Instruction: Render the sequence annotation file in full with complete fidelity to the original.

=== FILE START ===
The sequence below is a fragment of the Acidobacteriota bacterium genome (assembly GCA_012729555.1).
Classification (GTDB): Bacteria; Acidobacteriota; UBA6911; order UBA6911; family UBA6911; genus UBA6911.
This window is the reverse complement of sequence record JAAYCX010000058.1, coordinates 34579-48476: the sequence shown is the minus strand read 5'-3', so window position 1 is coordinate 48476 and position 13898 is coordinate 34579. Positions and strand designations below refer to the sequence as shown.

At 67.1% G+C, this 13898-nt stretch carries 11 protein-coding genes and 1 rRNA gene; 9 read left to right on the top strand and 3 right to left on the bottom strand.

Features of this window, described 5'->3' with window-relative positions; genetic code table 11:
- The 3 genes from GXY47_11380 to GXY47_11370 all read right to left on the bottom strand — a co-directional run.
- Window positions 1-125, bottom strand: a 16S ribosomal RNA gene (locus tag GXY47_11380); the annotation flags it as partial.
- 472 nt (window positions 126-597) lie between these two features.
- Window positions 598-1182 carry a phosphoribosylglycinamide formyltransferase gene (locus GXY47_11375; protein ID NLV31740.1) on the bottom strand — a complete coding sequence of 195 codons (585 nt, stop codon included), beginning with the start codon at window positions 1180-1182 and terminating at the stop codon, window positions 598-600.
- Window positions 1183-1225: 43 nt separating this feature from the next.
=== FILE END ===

The sequence below is a fragment of the Acidobacteriota bacterium genome (assembly GCA_012729555.1).
Classification (GTDB): Bacteria; Acidobacteriota; UBA6911; order UBA6911; family UBA6911; genus UBA6911.
This window is the reverse complement of sequence record JAAYCX010000058.1, coordinates 34579-48476: the sequence shown is the minus strand read 5'-3', so window position 1 is coordinate 48476 and position 13898 is coordinate 34579. Positions and strand designations below refer to the sequence as shown.

At 67.1% G+C, this 13898-nt stretch carries 11 protein-coding genes and 1 rRNA gene; 9 read left to right on the top strand and 3 right to left on the bottom strand.

Features of this window, described 5'->3' with window-relative positions; genetic code table 11:
- The 3 genes from GXY47_11380 to GXY47_11370 all read right to left on the bottom strand — a co-directional run.
- Window positions 1-125, bottom strand: a 16S ribosomal RNA gene (locus tag GXY47_11380); the annotation flags it as partial.
- 472 nt (window positions 126-597) lie between these two features.
- Window positions 598-1182 carry a phosphoribosylglycinamide formyltransferase gene (locus GXY47_11375; protein ID NLV31740.1) on the bottom strand — a complete coding sequence of 195 codons (585 nt, stop codon included), beginning with the start codon at window positions 1180-1182 and terminating at the stop codon, window positions 598-600.
- Window positions 1183-1225: 43 nt separating this feature from the next.